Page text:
Making Time to Celebrate

“Every day is a good day. There is something to learn, care and celebrate.” ― Amit Ray

When there’s nothing going on except jobs you don’t want to complete and boredom that looms inevitable as you sit on the couch trying to find something to divert your attention and stimulate your lethargic mind, you might want to go out and do something exciting, yet the lack of motivation is keeping you inside and stationary. Too many of these days happen and, in their monotonous and repetitive patterns, we struggle to find the excitement and the celebration in life.

Suffering from loneliness and anxiety in college, I began to lose sight of the good things in every day. I knew I had to pull myself out of the slump by noticing – not just looking – all around me and trying to see how I could learn, remain positive, and feel an appreciation for life and living. Unfortunately, I couldn’t see much to be excited about other than having a satisfyingly exhausting workout, the sun shining (despite the frigid wind that buffeted coat-clad college students across the quad), and the blessing of a really warm shower at the end of the day before going to bed. There were no reasons for me to smile – at least that I could find. And I would get up and do it all over again: class, school work, running, all alone.


I was not happy, and it was eating away at my motivation and gratitude for the life I’m able to live. I needed a change of scenery—a reprieve from this environment I found repetitive and discomfiting. So, I went home. My sister and her high school basketball team were playing in the PIAA District III Class AAAAAA Championship, which gave me the perfect excuse to make the journey home and support her as she went for the title.

Going home, I found more than I thought I would than when I originally asked to be picked up Friday afternoon. I thought I was going to get away from an oppressive and depressive environment, but I didn’t expect to find so much understanding, comfort, and love back in Harrisburg.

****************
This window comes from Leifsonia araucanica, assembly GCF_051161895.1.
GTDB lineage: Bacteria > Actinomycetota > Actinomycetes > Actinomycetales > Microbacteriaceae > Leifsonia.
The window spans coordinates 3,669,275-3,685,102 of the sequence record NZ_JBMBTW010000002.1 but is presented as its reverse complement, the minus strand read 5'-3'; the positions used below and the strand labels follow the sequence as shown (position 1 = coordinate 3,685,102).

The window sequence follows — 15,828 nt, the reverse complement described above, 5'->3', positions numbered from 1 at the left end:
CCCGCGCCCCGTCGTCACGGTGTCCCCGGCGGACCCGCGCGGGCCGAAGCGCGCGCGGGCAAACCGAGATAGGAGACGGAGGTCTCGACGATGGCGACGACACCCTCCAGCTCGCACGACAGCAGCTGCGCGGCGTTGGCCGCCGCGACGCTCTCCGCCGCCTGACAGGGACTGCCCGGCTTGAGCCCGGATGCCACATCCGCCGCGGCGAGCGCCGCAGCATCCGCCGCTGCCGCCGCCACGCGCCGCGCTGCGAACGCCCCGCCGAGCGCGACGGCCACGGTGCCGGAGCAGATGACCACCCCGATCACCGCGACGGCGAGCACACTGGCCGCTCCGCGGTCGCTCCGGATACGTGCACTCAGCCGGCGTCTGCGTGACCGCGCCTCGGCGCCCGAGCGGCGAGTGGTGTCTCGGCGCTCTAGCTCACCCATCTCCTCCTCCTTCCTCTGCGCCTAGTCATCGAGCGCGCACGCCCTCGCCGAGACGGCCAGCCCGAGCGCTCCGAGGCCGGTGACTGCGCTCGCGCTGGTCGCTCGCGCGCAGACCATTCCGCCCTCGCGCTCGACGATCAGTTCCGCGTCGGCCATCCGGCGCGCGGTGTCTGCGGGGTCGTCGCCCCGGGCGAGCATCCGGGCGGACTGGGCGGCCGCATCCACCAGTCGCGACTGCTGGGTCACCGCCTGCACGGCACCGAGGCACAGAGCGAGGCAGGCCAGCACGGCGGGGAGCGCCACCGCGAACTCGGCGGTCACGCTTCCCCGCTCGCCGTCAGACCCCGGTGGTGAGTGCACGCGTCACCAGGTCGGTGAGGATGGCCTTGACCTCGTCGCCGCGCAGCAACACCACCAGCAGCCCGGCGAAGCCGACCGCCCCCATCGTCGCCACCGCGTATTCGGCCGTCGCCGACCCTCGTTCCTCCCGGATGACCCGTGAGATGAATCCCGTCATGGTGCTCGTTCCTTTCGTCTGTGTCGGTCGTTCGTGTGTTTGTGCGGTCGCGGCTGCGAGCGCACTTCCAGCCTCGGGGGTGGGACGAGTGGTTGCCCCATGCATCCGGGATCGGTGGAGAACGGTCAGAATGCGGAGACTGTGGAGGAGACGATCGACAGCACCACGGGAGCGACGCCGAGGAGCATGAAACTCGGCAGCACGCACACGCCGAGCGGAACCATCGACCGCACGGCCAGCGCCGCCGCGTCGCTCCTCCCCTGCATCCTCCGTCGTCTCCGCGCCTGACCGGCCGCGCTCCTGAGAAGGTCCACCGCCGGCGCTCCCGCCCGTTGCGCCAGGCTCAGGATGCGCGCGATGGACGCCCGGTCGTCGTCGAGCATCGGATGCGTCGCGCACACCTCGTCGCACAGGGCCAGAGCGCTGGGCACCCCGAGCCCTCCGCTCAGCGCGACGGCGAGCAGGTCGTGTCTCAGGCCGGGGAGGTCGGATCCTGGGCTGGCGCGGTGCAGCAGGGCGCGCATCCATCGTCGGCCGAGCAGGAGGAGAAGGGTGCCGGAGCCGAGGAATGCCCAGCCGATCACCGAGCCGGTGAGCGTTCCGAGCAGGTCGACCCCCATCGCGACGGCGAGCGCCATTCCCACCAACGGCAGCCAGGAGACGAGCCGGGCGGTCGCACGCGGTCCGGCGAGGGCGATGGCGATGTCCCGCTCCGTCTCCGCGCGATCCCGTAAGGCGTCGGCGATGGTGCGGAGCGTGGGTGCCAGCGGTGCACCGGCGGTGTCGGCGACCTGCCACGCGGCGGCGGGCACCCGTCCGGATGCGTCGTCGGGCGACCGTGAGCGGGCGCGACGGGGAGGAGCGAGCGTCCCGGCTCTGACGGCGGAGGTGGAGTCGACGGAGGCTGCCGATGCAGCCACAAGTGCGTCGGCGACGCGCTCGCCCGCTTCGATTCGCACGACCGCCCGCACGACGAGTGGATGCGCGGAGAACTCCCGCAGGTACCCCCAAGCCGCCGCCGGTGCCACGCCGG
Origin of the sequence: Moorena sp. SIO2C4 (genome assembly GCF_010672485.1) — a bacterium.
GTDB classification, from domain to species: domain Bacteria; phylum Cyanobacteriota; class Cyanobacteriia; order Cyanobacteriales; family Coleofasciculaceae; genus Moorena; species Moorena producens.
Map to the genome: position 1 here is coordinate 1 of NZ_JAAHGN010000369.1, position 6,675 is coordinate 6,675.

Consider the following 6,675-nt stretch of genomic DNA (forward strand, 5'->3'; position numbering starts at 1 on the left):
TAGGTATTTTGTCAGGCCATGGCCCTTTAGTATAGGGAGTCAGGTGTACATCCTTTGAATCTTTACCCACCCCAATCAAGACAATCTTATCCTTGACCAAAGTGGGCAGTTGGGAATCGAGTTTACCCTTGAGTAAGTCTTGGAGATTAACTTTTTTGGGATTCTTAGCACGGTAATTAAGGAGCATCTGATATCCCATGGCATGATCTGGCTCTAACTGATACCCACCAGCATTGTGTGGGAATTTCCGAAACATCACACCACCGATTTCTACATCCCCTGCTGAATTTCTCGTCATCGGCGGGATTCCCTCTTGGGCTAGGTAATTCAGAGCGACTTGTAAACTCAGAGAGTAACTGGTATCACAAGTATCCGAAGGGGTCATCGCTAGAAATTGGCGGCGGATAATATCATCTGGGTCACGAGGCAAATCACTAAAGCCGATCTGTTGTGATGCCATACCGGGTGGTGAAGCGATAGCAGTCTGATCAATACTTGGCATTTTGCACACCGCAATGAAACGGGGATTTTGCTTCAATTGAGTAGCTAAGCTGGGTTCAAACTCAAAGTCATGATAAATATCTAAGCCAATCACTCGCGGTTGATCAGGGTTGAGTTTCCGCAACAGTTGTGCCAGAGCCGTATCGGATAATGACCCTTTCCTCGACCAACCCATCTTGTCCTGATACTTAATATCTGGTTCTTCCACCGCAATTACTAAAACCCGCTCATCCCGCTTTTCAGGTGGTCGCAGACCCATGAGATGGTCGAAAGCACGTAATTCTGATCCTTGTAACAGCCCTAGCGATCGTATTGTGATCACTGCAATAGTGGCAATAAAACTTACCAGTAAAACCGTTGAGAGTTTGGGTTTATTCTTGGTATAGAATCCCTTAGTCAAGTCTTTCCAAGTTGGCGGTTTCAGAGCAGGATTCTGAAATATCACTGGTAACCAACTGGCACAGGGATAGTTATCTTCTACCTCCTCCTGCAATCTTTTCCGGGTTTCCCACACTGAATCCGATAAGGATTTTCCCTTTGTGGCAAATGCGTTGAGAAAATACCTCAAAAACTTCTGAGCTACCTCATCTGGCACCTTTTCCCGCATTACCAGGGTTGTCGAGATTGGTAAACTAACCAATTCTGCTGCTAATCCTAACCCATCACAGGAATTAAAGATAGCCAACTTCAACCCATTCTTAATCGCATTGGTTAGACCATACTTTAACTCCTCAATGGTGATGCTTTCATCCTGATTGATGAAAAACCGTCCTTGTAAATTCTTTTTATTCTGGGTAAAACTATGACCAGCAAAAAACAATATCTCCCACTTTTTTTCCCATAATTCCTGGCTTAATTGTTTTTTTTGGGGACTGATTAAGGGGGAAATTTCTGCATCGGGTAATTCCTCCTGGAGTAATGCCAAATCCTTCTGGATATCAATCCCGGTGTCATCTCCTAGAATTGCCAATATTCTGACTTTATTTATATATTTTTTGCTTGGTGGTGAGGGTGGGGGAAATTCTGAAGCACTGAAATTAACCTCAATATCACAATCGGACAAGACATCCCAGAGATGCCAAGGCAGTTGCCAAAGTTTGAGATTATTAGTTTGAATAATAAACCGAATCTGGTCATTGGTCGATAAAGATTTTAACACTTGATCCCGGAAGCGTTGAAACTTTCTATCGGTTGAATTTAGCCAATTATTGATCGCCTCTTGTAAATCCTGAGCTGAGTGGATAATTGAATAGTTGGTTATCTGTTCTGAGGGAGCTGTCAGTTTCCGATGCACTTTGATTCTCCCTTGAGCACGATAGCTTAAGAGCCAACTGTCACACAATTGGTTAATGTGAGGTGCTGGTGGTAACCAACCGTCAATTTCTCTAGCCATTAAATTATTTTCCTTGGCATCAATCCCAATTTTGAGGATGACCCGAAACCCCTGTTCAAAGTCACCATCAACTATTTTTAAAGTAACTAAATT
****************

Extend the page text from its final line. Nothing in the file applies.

“For there is no friend like a sister

In calm or stormy weather;

To cheer one on the tedious way,

To fetch one if one goes astray,

To lift one if one totters down,

To strengthen whilst one stands” ― Christina Rossetti


My sister and her team played amazingly. They won the District Championship, and I found a reason to celebrate again. The team’s victory took my mind off my own problems and gave me the reprieve that I needed. Instead of focusing on myself, I chose to focus on my sister and celebrate the win that she and her team worked so hard to achieve.

I’ve always been proud of my sister, and I’ve always admired her resilience and determination. She’s so smart, dedicated, and talented; it’s a shame I haven’t always noticed or appreciated this about her. Even though we don’t always get along, we always find a way to connect as sisters and best friends at the end of the day. And, through our letters, we’ve gotten to a better place in our relationship.


Now, a District Championship is certainly something to celebrate (as well as her 17th birthday a week later). However, I found something even better to celebrate—something that I can celebrate every day—my family, especially my sister: a best friend who is always there for me. Having this time at home, surrounded by the unconditional love and support of my family was exactly what I needed to find the motivation and determination to make changes, work on my anxiety, and do anything that I could to get better.

In my effort to combat my anxiety, and because I was tired of feeling depressed and sad all the time, I decided to create things to be happy about—things I could celebrate every day. It’s amazing what the mind can do when you focus and force some kind of motivation on it to find the positive and celebrate the privilege of living.

I began listening to up-beat music, performing random acts of kindness, talking to people with whom I wasn’t familiar, and going to events that I wouldn’t normally attend: a poetry reading, a movie, a writing workshop, and a career fair. Granted most of these I attended alone, but I did them because I wanted to and because I knew they would get me out of the self-pitying hole I’d dug. And, I knew I had my family—a loving mother, a generous father, and an inspiring sister—behind me supporting me, which made all the difference. Who knew there was really so much to celebrate?


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